What is alopecia areata?
Alopecia areata is a condition that causes hair to fall out in small patches, which can be unnoticeable. These patches may connect, however, and then become noticeable. The condition develops when the immune system attacks the hair follicles, resulting in hair loss.
Sudden hair loss may occur on the scalp, and in some cases the eyebrows, eyelashes, and face, as well as other parts of the body. It can also develop slowly and recur after years between instances.
The condition can result in total hair loss, called alopecia universalis, and it can prevent hair from growing back. When hair does grow back, it’s possible for the hair to fall out again. The extent of hair loss and regrowth varies from person to person.
There’s currently no cure for alopecia areata. However, there are treatments that may help hair grow back more quickly and that can prevent future hair loss, as well as unique ways to cover up the hair loss. Resources are also available to help people cope with stress related to hair loss.
You can rub medications into your scalp to help stimulate hair growth. A number of medications are available, both over-the-counter (OTC) and by prescription:
Minoxidil (Rogaine) is available OTC and applied twice daily to the scalp, eyebrows, and beard. It’s relatively safe, but it can take a year to see results. There is only evidence that it’s useful for people with limited alopecia areata.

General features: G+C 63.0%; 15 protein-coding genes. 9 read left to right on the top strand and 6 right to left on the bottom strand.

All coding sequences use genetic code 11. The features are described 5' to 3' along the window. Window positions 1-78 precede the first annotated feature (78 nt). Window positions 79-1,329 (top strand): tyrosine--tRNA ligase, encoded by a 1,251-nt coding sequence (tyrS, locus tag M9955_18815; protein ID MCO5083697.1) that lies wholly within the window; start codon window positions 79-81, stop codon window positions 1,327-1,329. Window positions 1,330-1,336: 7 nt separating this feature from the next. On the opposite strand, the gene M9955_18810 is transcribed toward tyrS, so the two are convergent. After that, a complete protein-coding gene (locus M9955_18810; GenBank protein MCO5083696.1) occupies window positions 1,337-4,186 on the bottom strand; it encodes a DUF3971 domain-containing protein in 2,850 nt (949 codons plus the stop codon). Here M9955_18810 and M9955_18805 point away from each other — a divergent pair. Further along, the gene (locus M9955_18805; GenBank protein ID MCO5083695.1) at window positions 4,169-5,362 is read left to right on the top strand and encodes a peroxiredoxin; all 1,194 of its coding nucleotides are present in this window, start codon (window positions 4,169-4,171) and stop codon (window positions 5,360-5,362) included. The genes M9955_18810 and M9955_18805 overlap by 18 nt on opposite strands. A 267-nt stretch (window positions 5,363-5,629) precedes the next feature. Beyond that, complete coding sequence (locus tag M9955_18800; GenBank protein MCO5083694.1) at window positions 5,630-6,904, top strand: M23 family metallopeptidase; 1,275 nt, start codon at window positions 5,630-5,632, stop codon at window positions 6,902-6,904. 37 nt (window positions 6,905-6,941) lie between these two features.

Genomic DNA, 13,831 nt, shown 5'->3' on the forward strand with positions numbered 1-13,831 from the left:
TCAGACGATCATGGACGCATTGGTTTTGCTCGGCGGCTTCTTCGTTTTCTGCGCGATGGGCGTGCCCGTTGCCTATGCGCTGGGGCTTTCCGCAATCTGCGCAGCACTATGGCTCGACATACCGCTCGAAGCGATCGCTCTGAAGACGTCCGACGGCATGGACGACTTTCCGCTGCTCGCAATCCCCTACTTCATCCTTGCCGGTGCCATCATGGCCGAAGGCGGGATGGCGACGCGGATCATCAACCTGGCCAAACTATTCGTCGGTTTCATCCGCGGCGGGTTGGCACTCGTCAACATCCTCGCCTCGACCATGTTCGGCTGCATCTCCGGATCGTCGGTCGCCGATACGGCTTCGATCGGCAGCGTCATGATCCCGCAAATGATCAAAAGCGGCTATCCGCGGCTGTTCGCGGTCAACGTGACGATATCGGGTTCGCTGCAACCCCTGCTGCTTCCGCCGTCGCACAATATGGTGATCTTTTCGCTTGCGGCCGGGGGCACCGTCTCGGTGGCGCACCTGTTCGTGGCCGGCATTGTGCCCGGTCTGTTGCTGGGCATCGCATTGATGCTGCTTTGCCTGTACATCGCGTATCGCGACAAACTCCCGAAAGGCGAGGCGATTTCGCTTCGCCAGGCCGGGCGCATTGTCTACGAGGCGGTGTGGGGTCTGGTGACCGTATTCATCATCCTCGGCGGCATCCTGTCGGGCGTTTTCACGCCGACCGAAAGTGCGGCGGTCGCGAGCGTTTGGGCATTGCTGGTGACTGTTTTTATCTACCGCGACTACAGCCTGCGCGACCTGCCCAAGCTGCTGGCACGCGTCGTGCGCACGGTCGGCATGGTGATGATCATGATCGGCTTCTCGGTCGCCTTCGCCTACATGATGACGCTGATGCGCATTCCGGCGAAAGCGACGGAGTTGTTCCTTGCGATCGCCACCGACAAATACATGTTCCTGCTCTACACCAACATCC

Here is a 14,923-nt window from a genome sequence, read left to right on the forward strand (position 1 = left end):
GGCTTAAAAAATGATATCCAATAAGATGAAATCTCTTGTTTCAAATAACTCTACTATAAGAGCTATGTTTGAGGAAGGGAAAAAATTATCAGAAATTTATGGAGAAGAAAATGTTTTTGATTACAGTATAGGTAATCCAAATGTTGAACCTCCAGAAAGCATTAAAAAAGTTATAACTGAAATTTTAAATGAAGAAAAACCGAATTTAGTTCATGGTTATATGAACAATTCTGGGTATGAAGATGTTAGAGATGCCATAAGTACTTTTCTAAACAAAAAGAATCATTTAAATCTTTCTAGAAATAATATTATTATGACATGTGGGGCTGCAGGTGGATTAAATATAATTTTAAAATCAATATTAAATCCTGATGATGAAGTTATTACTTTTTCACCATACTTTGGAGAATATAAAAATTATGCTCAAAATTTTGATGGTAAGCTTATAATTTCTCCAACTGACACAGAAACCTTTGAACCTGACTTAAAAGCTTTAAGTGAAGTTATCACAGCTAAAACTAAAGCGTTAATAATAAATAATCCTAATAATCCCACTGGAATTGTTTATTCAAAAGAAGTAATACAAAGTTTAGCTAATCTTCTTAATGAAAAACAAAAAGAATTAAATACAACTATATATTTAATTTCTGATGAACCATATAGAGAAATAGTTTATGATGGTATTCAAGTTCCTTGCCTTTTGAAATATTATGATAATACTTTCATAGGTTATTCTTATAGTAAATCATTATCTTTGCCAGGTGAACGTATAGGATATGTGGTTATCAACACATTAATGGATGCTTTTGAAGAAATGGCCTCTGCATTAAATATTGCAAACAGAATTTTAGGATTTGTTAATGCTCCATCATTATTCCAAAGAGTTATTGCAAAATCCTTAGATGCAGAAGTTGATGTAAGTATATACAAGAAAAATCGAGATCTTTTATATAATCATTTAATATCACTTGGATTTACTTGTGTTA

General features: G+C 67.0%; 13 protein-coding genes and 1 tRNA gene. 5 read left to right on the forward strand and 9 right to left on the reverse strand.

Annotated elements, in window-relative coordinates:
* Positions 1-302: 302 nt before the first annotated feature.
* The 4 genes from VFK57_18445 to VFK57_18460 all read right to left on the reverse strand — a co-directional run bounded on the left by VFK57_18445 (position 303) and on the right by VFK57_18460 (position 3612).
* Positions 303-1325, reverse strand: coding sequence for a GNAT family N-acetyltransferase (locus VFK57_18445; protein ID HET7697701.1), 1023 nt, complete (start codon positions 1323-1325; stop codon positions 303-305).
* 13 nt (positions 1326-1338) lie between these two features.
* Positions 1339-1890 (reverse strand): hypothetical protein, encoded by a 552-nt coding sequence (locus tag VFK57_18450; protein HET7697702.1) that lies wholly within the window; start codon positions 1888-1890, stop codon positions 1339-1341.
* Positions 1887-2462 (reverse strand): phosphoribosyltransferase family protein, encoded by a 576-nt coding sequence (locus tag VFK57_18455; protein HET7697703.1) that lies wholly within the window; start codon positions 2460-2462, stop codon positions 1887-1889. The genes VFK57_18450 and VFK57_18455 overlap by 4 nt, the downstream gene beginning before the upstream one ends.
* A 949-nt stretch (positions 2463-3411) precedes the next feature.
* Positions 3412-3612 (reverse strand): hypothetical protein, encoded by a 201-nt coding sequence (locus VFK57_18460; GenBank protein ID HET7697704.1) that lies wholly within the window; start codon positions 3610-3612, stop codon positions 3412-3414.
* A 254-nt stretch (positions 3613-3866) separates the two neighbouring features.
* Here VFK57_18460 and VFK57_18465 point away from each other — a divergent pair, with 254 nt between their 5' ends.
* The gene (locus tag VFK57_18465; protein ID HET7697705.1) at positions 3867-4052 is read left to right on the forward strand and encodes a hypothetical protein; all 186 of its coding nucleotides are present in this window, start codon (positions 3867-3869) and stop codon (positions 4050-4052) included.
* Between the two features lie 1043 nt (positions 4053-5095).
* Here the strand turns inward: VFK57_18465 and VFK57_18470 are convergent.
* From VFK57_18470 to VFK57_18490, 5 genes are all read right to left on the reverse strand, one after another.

Anthralin (Dritho-Scalp) is a drug that irritates the skin in order to spur hair regrowth.
Corticosteroid creams such as clobetasol (Impoyz), foams, lotions, and ointments are thought to work by decreasing inflammation in the hair follicle.
Topical immunotherapy is a technique in which a chemical like diphencyprone is applied to the skin to spark an allergic rash. The rash, which resembles poison oak, may induce new hair growth within six months, but you’ll have to continue the treatment to maintain the regrowth.
Steroid injections are a common option for mild, patchy alopecia to help hair grow back on bald spots. Tiny needles inject the steroid into the bare skin of the affected areas.
The treatment has to be repeated every one to two months to regrow hair. It doesn’t prevent new hair loss from occurring.
Cortisone tablets are sometimes used for extensive alopecia, but due to the possibility of side effects, you should discuss this option with a doctor.
Oral immunosuppressants, like methotrexate and cyclosporine, are another option you can try. They work by blocking the immune system’s response, but they can’t be used for a long period of time due to the risk of side effects, such as high blood pressure, liver and kidney damage, and an increased risk of serious infections and a type of cancer called lymphoma.
Light therapy is also called photochemotherapy or phototherapy. It’s a type of radiation treatment that uses a combination of an oral medication called psoralens and UV light.
Some people with alopecia areata choose alternative therapies to treat the condition. These may include:
low-level laser therapy (LLLT)
vitamins, like zinc and biotin
aloe vera drinks and topical gels
onion juiceTrusted Source rubbed onto the scalp
essential oils like tea tree, rosemary, lavender, and peppermint
other oils, like coconut, castor, olive, and jojoba
an “anti-inflammatory” diet, also known as the “autoimmune protocol,” which is a restrictive diet that mainly includes meats and vegetables
herbal supplements, such as ginseng, green tea, Chinese hibiscus, and saw palmetto
Most alternative therapies haven’t been tested in clinical trials, so their effectiveness in treating hair loss isn’t known. #hairfallsolution #hairfalltips #hairfapltip